Posts Tagged 'audio'

S4E1: TIL about the changing ocean, part 1 (audio)

The ocean is a critical piece of the climate change puzzle. It’s estimated that the ocean has absorbed about one third of the excess CO2 humans have added to the atmosphere and more than 90% of trapped heat in the atmosphere. So, today, we’re going underwater to talk about the ocean and climate change with renowned marine biologist Dr. Sylvia Earle.

Dr. Sylvia Earle is an Explorer-in-Residence at the National Geographic Society. She is former chief scientist for the National Oceanic and Atmospheric Administration (NOAA) and founder of Mission Blue, an organization aimed at restoring health and productivity to the ocean. Dr. Earle has led more than a hundred expeditions, logged over 7,000 hours underwater, and has authored more than 190 scientific, technical, and popular publications.

For more episodes of TILclimate by the MIT Environmental Solutions Initiative, visit tilclimate.mit.edu. For the episode transcription and links to resources mentioned in the episode, visit https://climate.mit.edu/podcasts/til-…

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Ocean acidification raises economic concerns for shellfish hatcheries (audio & text)

Oceans are the most acidic they’ve been in 26,000 years, according to the World Meteorological Organization. That can impact the development of shellfish, like the ones fishermen depend on for income. Joe Raedle/Getty Images

At Whiskey Creek Shellfish Hatchery on the Oregon coast, baby oysters are hatched, raised, then sold to oyster farms throughout the Pacific Northwest. 

“Our pumps pump in about 200 gallons a minute of seawater into the hatchery,” said production manager Alan Barton.

The seawater comes in, gets treated and goes into tanks where the oysters are hatched. Barton grows vats of green and brown algae to feed them. Back in 2007, after nearly 30 years of doing this without incident, something started to go wrong.   

“Just month after month after every group of larvae dying one after another,” Barton said. Entire crops of baby oysters — normally swimming around — just died.

“We thought the causes were things like bacteria, disease,” he said. So they treated the water for bacteria.  

“[In] 2008, with all these sophisticated treatment systems in place, we essentially lost all the larvae in the entire hatchery — $100,000 worth of product — and all just went to the bottom, all within 48 hours or so,” he said. 

More acidic water, more problems

The cause, it turned out, was the water itself. More acidic water from deeper in the ocean was upwelling into their water source, driven by seasonal winds.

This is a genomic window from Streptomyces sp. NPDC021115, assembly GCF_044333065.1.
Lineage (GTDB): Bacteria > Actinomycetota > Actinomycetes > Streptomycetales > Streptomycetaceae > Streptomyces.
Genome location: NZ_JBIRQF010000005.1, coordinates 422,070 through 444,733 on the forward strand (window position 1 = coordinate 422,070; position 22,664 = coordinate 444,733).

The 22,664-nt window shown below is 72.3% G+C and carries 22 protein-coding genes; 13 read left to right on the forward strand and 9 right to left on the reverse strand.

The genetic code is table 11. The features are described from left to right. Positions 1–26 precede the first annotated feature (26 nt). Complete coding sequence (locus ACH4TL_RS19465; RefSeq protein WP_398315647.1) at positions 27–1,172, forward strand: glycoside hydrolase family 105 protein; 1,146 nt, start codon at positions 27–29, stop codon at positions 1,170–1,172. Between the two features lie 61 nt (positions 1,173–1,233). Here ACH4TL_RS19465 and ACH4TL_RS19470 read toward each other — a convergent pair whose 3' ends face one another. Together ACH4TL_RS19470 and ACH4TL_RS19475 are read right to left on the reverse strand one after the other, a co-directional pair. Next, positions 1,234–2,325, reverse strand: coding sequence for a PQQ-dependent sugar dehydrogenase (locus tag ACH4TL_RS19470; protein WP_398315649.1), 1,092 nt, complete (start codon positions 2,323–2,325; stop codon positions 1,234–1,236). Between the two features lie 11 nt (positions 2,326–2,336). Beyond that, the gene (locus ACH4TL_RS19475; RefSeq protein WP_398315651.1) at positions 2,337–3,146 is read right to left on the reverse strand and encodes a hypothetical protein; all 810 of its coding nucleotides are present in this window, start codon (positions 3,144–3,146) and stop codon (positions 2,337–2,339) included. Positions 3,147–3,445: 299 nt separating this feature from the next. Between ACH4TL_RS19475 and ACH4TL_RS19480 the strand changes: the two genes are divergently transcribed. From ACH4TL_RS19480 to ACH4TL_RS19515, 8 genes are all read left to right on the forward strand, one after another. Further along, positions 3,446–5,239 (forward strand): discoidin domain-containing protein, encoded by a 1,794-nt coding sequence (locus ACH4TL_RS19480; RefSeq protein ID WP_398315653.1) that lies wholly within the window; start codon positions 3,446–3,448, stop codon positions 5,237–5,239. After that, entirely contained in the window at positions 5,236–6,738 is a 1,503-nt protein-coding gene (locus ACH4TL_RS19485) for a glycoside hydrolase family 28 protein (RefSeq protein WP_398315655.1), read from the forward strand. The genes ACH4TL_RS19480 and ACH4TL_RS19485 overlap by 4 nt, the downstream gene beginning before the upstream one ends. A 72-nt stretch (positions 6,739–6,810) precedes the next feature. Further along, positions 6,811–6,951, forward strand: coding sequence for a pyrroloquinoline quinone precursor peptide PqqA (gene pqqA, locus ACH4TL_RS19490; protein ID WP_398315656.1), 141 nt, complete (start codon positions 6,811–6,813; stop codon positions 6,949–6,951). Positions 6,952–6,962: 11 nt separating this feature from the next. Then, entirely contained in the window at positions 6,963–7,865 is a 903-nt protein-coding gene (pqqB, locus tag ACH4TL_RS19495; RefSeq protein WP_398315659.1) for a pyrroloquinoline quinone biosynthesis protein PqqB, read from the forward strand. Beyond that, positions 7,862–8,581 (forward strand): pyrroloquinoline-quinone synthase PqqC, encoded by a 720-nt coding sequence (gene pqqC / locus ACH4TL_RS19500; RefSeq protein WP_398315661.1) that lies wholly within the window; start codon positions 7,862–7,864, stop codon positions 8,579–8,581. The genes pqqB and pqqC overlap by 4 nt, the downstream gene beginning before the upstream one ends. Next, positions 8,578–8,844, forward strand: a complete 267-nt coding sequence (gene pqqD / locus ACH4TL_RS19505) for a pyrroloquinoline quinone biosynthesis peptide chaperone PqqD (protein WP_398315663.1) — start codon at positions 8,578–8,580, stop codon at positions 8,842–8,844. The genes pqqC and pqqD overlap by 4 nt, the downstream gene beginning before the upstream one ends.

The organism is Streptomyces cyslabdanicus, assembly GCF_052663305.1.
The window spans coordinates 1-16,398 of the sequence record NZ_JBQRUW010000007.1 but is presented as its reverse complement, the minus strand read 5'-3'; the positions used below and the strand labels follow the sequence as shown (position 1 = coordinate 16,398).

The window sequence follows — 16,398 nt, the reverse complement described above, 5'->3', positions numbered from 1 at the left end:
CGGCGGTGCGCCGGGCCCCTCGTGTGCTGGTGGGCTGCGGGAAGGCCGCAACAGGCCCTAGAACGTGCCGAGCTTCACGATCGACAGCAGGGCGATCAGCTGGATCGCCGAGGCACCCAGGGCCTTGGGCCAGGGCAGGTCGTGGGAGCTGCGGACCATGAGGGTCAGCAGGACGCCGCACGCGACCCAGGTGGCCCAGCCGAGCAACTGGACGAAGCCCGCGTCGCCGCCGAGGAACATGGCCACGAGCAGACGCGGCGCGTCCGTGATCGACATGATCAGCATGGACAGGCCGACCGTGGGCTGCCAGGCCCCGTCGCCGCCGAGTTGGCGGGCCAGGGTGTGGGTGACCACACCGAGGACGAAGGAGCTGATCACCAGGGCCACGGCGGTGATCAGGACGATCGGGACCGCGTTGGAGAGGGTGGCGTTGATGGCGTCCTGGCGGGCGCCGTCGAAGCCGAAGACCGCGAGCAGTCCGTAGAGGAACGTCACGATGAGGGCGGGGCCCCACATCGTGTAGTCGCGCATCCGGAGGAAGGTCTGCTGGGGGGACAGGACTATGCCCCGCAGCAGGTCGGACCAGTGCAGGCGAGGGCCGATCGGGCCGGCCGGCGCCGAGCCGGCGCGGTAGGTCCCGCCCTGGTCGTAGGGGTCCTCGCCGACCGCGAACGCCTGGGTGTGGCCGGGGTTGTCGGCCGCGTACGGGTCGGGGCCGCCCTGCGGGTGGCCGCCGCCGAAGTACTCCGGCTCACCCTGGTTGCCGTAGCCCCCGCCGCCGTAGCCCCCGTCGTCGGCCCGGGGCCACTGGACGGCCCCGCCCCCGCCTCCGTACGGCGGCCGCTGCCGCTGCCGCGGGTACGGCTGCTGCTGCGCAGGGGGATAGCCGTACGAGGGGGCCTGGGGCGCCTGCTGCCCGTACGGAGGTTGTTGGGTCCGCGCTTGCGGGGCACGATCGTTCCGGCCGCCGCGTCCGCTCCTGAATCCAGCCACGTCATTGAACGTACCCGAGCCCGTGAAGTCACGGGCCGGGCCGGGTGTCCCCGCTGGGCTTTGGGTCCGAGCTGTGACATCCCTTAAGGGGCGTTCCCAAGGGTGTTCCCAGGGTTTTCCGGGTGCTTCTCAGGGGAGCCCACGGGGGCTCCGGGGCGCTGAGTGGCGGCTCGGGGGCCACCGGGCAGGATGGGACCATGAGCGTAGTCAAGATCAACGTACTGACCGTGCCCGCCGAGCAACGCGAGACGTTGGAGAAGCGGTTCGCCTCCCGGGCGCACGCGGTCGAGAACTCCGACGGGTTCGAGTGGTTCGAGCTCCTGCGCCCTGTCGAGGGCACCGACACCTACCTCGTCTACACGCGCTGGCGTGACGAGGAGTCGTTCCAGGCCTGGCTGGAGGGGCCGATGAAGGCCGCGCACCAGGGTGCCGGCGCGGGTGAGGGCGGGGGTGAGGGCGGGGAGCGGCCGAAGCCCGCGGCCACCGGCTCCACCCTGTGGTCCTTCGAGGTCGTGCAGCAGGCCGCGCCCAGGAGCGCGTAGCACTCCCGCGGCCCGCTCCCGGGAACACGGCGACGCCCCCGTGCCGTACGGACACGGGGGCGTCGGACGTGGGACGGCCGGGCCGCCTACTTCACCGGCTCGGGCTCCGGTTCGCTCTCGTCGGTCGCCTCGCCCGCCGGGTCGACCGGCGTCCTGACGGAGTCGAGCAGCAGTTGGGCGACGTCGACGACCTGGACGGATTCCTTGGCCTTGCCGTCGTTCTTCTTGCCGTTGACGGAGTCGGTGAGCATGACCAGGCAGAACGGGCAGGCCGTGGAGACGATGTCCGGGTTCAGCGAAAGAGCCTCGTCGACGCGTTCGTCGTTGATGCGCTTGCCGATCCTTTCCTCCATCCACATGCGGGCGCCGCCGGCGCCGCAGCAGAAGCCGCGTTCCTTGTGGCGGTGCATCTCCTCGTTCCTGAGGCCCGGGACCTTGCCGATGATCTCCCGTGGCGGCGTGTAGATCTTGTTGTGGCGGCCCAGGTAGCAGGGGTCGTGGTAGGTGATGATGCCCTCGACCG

The lower pH water, meaning it was more acidic, was driving changes in the mineral composition of the water and killing the oyster babies. Deeper water is naturally more acidic than surface water, and upwelling is a natural event. But human-caused emissions are increasing the background level of acidity and appear to have tipped those natural conditions just past what the oyster larvae could bear.  

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Zobol ocean acidification – white coral wastelands (audio)

Zobol – Ocean Acidification EP Nocta Numerica Records ‎– NN020 Vinyl 12′ 2021, Paris, France

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GOA-ON Webinar Series 2021: regional changes in Southern Ocean biogeochemistry due to projected carbon uptake (text & video)

Webinar speaker: Dr. Eric Mortenson, Postdoctoral Researcher at Commonwealth Scientific and Industrial Research Organization (CSIRO), Hobart, Australia

Description: The Southern Ocean accounts for nearly half of the global ocean’s sink of anthropogenic carbon. Despite this important contribution, many climate models do not represent the mesoscale features that characterize the region due to limited spatial resolution. Here we apply a high-resolution ocean model that incorporates biogeochemistry with high-emission (RCP8.5) forcing in order to identify regions of pronounced change due to carbon uptake into the near future. We find that the annual uptake of carbon in the Southern Ocean south of 40° S is projected to double over the first half of the 21st century. The changes due to the increase in carbon will lead to acidification and lowering of aragonite saturation. We will present regions where changes to carbon system variables are respectively more and less pronounced to inform the siting of near-future observations.

The GOA-ON webinar series has four sponsoring organizations:

  • (1) GOA-ON, the Global Ocean Acidification Observing Network,
  • (2) NOAA, the United States National Oceanic & Atmospheric Administration,
  • (3) IAEA OA-ICC, the International Atomic Energy Agency – Ocean Acidification International Coordination Centre, and
  • (4) IOC-UNESCO – the Intergovernmental Oceanographic Commission of the United Nations Educational, Scientific and Cultural Organization For more information, please visit www.goa-on.org
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